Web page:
But sources in the UGC and the Japan International Cooperation Agency (JICA), which is assisting students obtain the ITEE certification, said the pass rate in the exams is not up to the mark.

JICA sources said they have been working from 2013 in this area through the B-JET programme. So far, 12 batches (each batch consists of 40 students) have obtained the training programme to develop skilled ICT engineers to work in Japanese companies till April 2019. A total of 2,592 students appeared for the ITEE exams, but only 188 passed.

At present, 121 graduates are working in different Japanese companies after obtaining B-JET training, JICA said.

UGC and JACA sources said though approximately 5,000 to 8,000 students take part in the ITEE exams in isolation, but only 8 to 10 per cent of them pass the exams. This is very poor compared to other countries.

They have identified that a time-befitting curriculum is necessary to grasp the huge job markets in Japan and other countries in the IT sector.  

Against this backdrop, the UGC is going to hold talks with the authorities, especially vice-chancellors of public and private universities, at a workshop titled "Skills Development of ICT Engineers on ITEE Targeting Japanese Market" at the UGC auditorium on 13 November .

UGC member Prof. Md Sazzad Hossain told The Independent yesterday: “We have talented students in the IT sector, but our graduates are not getting a large number of jobs in foreign countries, especially in Japan that offers opportunities for jobs in IT- related industries. For this, we need to incorporate some additional subjects along with an IT-related curriculum. Besides, our students need Japanese language proficiency.”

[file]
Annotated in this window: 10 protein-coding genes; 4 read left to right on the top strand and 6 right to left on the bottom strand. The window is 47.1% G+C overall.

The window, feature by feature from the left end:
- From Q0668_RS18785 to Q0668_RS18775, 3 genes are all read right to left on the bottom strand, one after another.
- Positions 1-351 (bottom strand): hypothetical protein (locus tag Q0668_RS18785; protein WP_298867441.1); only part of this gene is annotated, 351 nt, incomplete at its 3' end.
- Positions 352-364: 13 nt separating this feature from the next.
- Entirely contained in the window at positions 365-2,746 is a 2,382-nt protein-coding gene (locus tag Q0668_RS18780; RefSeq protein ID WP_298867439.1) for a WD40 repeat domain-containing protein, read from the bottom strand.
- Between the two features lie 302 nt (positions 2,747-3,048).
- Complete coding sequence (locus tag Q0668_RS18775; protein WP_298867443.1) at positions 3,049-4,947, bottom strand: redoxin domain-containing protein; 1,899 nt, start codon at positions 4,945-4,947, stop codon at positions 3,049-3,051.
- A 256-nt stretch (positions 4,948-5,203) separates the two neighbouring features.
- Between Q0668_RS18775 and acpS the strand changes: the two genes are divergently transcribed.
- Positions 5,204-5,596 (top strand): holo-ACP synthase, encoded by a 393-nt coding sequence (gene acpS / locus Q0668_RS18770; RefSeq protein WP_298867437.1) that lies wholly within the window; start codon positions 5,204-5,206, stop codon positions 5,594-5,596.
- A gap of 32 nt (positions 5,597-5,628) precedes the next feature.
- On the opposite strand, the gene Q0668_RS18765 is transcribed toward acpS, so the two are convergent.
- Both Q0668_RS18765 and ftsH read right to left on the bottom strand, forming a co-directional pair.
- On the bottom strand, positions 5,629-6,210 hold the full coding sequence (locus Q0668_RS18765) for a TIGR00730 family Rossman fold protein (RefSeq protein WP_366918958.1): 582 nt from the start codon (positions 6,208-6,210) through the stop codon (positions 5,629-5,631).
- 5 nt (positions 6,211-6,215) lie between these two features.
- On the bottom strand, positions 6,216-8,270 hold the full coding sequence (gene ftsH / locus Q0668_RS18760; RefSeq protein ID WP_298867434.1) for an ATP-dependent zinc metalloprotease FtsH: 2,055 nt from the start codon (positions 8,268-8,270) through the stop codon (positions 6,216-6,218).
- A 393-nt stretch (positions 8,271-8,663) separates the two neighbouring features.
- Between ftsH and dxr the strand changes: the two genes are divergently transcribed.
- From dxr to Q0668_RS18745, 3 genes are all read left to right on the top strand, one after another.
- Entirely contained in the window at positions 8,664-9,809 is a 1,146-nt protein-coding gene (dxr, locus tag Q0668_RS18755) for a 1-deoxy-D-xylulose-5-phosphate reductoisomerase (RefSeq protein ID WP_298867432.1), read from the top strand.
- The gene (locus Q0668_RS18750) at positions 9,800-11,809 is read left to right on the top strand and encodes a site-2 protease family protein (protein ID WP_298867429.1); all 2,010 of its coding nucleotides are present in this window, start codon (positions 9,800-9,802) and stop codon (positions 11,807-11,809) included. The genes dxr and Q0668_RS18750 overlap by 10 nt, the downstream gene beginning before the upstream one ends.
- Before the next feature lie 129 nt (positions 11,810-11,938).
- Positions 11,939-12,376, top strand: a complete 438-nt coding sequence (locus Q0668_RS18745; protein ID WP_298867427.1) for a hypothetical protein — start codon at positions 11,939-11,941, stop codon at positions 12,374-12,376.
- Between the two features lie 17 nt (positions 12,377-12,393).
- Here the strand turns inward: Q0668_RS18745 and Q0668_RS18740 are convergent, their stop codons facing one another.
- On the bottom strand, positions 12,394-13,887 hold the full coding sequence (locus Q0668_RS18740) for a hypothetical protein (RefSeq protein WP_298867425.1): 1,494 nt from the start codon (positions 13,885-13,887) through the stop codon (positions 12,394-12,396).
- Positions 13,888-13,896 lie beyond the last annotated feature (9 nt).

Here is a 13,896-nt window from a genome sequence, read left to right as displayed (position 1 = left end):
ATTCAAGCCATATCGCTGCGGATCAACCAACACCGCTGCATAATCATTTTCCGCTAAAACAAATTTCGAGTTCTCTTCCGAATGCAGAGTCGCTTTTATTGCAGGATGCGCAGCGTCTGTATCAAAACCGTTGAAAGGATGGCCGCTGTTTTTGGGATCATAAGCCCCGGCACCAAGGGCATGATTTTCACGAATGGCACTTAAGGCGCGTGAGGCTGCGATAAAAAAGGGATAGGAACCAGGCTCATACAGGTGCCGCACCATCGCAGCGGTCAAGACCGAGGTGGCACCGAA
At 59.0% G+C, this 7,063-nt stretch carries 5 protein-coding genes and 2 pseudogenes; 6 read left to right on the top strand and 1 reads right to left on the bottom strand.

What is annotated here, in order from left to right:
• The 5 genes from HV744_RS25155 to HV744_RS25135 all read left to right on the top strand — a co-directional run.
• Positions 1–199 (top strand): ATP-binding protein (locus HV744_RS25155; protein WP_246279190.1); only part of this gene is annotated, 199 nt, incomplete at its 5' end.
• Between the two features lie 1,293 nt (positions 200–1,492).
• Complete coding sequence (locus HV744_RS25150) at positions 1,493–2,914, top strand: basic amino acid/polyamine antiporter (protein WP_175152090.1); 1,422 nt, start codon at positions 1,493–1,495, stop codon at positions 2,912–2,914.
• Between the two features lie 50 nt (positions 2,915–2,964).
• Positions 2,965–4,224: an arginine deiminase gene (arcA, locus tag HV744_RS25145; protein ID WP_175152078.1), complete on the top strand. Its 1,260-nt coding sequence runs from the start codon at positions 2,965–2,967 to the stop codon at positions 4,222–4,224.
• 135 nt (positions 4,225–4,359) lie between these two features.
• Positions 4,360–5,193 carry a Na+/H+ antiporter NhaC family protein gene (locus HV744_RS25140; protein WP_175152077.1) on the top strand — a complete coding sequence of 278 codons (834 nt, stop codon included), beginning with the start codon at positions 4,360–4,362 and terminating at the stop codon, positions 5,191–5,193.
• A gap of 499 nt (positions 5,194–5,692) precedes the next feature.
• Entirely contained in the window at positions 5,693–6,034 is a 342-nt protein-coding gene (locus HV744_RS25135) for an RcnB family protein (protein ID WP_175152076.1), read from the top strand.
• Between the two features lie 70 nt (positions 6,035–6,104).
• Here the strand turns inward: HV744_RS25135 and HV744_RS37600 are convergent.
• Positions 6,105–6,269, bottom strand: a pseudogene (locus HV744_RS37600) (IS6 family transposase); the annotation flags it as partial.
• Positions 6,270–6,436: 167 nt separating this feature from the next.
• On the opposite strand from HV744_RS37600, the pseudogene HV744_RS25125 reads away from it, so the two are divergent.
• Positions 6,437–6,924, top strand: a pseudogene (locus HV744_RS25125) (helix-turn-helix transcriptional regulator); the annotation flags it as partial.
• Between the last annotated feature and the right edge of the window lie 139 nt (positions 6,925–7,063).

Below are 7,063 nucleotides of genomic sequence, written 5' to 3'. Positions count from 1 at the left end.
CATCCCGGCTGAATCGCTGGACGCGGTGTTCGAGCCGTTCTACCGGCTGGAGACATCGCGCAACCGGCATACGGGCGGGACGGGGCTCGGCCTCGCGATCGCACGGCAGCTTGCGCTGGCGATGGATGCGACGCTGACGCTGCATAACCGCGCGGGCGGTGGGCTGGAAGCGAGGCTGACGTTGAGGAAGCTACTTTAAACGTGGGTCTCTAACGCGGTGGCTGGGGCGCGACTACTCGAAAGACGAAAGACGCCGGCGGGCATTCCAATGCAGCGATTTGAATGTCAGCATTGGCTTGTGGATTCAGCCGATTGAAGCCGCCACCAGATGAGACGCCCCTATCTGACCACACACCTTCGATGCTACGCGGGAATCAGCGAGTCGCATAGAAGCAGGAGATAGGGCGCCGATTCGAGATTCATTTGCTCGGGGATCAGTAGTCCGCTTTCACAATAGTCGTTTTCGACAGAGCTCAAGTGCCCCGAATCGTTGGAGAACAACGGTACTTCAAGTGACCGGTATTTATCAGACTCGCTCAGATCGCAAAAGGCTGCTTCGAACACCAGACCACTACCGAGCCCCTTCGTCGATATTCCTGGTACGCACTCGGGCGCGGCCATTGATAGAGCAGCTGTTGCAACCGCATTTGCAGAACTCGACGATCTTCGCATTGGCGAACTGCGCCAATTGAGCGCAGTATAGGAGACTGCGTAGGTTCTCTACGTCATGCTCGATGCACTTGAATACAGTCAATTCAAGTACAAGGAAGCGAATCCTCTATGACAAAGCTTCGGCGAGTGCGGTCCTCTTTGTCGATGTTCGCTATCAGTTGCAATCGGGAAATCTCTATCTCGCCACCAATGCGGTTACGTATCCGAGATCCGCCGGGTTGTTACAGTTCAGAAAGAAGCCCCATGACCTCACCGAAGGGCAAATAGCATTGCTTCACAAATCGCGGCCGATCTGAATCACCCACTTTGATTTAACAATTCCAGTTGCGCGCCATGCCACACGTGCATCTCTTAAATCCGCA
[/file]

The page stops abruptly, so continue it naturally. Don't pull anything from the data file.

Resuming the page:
“If we want to tackle the fourth industrial revolution, we have to equip our IT students with multidisciplinary subjects which are required in other countries,” he said.

“Japan is a big market for us. We have fixed a target to send 10,000 graduates to Japan within three years. If we can send our graduates there, it will help us in technology transfer and knowledge-sharing. These students will become our assets,” he observed.

“We want to provide necessary support to universities so that they can upgrade or revise their curriculum to cope with world needs. During the upcoming workshop, we would make them aware of it,” he added.

“The UGC is ready to provide all sorts of support, including training of teachers for achieving this goal,” he stressed.

Sazzad Hossain said a multi-sectoral approach by all concerned is necessary to make Bangladeshi graduates more efficient for international jobs.





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Editor : M. Shamsur Rahman

Published by the Editor on behalf of Independent Publications Limited at Media Printers, 446/H, Tejgaon I/A, Dhaka-1215.
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Editor : M. Shamsur Rahman
Published by the Editor on behalf of Independent Publications Limited at Media Printers, 446/H, Tejgaon I/A, Dhaka-1215.
Editorial, News & Commercial Offices : Beximco Media Complex, 149-150 Tejgaon I/A, Dhaka-1208, Bangladesh. GPO Box No. 934, Dhaka-1000.